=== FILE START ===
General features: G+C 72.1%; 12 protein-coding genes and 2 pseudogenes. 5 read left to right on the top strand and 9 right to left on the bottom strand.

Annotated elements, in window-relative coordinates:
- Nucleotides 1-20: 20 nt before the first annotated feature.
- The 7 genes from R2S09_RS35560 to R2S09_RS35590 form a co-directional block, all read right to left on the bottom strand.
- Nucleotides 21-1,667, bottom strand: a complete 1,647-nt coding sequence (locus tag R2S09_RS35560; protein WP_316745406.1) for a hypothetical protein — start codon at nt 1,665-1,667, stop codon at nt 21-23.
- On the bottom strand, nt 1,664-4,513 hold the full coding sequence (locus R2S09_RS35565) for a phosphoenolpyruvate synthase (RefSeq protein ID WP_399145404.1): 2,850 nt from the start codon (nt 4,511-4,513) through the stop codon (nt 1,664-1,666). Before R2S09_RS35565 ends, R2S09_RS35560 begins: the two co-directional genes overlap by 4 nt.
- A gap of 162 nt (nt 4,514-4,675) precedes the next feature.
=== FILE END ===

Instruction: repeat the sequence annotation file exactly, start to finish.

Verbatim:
General features: G+C 72.1%; 12 protein-coding genes and 2 pseudogenes. 5 read left to right on the top strand and 9 right to left on the bottom strand.

Annotated elements, in window-relative coordinates:
- Nucleotides 1-20: 20 nt before the first annotated feature.
- The 7 genes from R2S09_RS35560 to R2S09_RS35590 form a co-directional block, all read right to left on the bottom strand.
- Nucleotides 21-1,667, bottom strand: a complete 1,647-nt coding sequence (locus tag R2S09_RS35560; protein WP_316745406.1) for a hypothetical protein — start codon at nt 1,665-1,667, stop codon at nt 21-23.
- On the bottom strand, nt 1,664-4,513 hold the full coding sequence (locus R2S09_RS35565) for a phosphoenolpyruvate synthase (RefSeq protein ID WP_399145404.1): 2,850 nt from the start codon (nt 4,511-4,513) through the stop codon (nt 1,664-1,666). Before R2S09_RS35565 ends, R2S09_RS35560 begins: the two co-directional genes overlap by 4 nt.
- A gap of 162 nt (nt 4,514-4,675) precedes the next feature.